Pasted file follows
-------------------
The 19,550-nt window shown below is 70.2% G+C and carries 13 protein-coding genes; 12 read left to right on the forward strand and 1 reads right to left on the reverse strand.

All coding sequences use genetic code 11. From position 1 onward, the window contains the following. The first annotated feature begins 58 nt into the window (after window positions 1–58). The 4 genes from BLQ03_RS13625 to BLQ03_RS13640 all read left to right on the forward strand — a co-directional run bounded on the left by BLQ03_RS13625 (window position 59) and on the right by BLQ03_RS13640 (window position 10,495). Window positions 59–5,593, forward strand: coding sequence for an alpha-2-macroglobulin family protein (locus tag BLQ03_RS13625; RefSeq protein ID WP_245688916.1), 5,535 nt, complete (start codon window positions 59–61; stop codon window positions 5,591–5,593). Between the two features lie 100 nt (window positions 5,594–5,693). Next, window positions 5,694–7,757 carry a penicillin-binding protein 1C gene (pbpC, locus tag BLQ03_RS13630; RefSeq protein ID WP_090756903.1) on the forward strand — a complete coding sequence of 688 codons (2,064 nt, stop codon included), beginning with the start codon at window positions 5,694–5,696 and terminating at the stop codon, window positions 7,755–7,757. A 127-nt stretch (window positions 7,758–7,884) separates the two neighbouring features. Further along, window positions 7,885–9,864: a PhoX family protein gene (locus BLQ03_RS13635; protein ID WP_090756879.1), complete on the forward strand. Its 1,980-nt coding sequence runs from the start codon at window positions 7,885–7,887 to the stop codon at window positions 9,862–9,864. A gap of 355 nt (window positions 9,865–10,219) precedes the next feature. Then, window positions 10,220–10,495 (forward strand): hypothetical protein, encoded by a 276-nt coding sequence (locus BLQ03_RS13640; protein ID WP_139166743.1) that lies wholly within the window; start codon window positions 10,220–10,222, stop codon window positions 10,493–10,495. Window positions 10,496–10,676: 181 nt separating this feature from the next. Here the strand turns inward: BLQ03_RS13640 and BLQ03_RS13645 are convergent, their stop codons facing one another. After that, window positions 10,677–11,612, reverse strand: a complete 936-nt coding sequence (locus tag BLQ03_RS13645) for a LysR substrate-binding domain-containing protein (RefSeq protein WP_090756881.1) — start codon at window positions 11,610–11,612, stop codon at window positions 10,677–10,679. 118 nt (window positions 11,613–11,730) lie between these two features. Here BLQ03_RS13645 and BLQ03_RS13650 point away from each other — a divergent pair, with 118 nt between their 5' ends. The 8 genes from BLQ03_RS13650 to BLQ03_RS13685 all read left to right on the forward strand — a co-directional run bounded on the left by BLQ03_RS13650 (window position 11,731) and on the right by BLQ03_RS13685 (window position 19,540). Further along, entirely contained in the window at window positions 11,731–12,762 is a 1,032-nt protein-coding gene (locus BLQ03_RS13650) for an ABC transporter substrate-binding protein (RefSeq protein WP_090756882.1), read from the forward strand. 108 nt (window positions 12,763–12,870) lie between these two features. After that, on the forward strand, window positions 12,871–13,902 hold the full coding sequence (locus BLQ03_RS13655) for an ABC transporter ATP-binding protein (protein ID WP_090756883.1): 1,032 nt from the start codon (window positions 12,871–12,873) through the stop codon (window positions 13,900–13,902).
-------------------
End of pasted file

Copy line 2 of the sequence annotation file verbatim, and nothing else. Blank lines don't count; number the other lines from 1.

All coding sequences use genetic code 11. From position 1 onward, the window contains the following. The first annotated feature begins 58 nt into the window (after window positions 1–58). The 4 genes from BLQ03_RS13625 to BLQ03_RS13640 all read left to right on the forward strand — a co-directional run bounded on the left by BLQ03_RS13625 (window position 59) and on the right by BLQ03_RS13640 (window position 10,495). Window positions 59–5,593, forward strand: coding sequence for an alpha-2-macroglobulin family protein (locus tag BLQ03_RS13625; RefSeq protein ID WP_245688916.1), 5,535 nt, complete (start codon window positions 59–61; stop codon window positions 5,591–5,593). Between the two features lie 100 nt (window positions 5,594–5,693). Next, window positions 5,694–7,757 carry a penicillin-binding protein 1C gene (pbpC, locus tag BLQ03_RS13630; RefSeq protein ID WP_090756903.1) on the forward strand — a complete coding sequence of 688 codons (2,064 nt, stop codon included), beginning with the start codon at window positions 5,694–5,696 and terminating at the stop codon, window positions 7,755–7,757. A 127-nt stretch (window positions 7,758–7,884) separates the two neighbouring features. Further along, window positions 7,885–9,864: a PhoX family protein gene (locus BLQ03_RS13635; protein ID WP_090756879.1), complete on the forward strand. Its 1,980-nt coding sequence runs from the start codon at window positions 7,885–7,887 to the stop codon at window positions 9,862–9,864. A gap of 355 nt (window positions 9,865–10,219) precedes the next feature. Then, window positions 10,220–10,495 (forward strand): hypothetical protein, encoded by a 276-nt coding sequence (locus BLQ03_RS13640; protein ID WP_139166743.1) that lies wholly within the window; start codon window positions 10,220–10,222, stop codon window positions 10,493–10,495. Window positions 10,496–10,676: 181 nt separating this feature from the next. Here the strand turns inward: BLQ03_RS13640 and BLQ03_RS13645 are convergent, their stop codons facing one another. After that, window positions 10,677–11,612, reverse strand: a complete 936-nt coding sequence (locus tag BLQ03_RS13645) for a LysR substrate-binding domain-containing protein (RefSeq protein WP_090756881.1) — start codon at window positions 11,610–11,612, stop codon at window positions 10,677–10,679. 118 nt (window positions 11,613–11,730) lie between these two features. Here BLQ03_RS13645 and BLQ03_RS13650 point away from each other — a divergent pair, with 118 nt between their 5' ends. The 8 genes from BLQ03_RS13650 to BLQ03_RS13685 all read left to right on the forward strand — a co-directional run bounded on the left by BLQ03_RS13650 (window position 11,731) and on the right by BLQ03_RS13685 (window position 19,540). Further along, entirely contained in the window at window positions 11,731–12,762 is a 1,032-nt protein-coding gene (locus BLQ03_RS13650) for an ABC transporter substrate-binding protein (RefSeq protein WP_090756882.1), read from the forward strand. 108 nt (window positions 12,763–12,870) lie between these two features. After that, on the forward strand, window positions 12,871–13,902 hold the full coding sequence (locus BLQ03_RS13655) for an ABC transporter ATP-binding protein (protein ID WP_090756883.1): 1,032 nt from the start codon (window positions 12,871–12,873) through the stop codon (window positions 13,900–13,902).